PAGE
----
The most effective weed management strategy is to have a dense lawn that is healthy. Weeds will discover any vulnerability in your lawn and use that as an opportunity to invade.
Proper lawn care requires more than just mowing. Soil PH levels need to be checked and maintained. Soil compaction or excessive thatch needs to be dealt with. Your lawn needs to be watered well and mowed to the appropriate height.
Evergreen Lawn and Landscape is happy to help you with your lawn’s maintenance needs. When you fail to maintain your lawn, weeds will begin to establish themselves and spread throughout your turfgrass.
Most people know they should be applying weed control products to their lawn. But many don’t know when exactly to apply the products. Furthermore, many people aren’t sure the types of products they should be using.
This article is going to give you all the information you need to know about herbicides and when to apply them.
Information about herbicides
There are two types of weed killers, selective and non-selective. Selective weed killers will kill only the specific weed targeted. Non-selective weed killers will kill any plant that it comes in contact with. This includes the turfgrass that you want to maintain.
The next subcategory of herbicides is pre-emergent and post-emergent. Pre-emergent herbicides are preventative. They target weeds that have not yet sprouted. Post-emergent herbicides kill weeds that are actively growing.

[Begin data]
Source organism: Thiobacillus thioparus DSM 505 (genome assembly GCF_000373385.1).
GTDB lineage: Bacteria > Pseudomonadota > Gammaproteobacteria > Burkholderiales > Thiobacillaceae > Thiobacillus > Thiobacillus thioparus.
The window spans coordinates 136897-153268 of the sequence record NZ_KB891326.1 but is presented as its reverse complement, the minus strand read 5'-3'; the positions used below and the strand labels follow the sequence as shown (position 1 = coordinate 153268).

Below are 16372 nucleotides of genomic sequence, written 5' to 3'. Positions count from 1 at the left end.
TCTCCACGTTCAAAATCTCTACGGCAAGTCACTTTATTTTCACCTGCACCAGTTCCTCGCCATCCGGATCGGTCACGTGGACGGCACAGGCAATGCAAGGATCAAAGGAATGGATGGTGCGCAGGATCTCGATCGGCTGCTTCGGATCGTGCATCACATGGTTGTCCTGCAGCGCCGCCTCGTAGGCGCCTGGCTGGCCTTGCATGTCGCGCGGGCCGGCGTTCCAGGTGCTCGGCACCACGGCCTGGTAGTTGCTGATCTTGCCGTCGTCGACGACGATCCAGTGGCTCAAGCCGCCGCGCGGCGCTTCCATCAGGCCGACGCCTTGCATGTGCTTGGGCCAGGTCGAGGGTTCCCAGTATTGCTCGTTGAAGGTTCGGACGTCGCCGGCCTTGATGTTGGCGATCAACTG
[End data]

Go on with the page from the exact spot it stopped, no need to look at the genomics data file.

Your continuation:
Pre-emergent herbicides are treating weeds you cannot see yet. Post-emergent herbicides are treating weeds that you can see.
Pre-emergent and post-emergent herbicides come in either a liquid or granular form. If you choose to use a granular herbicide, water your lawn immediately after so the product can soak in and not blow away. If you choose to use a liquid product, do not water your lawn afterwards or the product will wash off. Check the forecast beforehand as well and apply accordingly.
In order to know when you should be applying a specific weed killer product, you must first identify which types of weeds you are trying to manage. Are the weeds grassy or broadleaf? Are they warm-season or cool-season weeds? Texas A&M has a very helpful weed identification guide that will help you pinpoint which weeds are growing or might start growing in your yard.
When you know which weeds you have or will have, you can easily choose the right treatment and apply it at the correct time.
Early spring is a great time to apply pre-emergent herbicides to your lawn. Applying a pre-emergent product will prevent summer weeds from germinating. You will apply the first dose and then 3 months or 90 days later, you will need to apply a second dose.
Another reason spring is an effective time of year to use herbicides is because it is a rainy time of year. The soil needs to be moist to activate the herbicides.
When the soil is wet, the roots are able to absorb the weed killer. If the soil is not wet, the sun will evaporate the weed killer before it can do its job.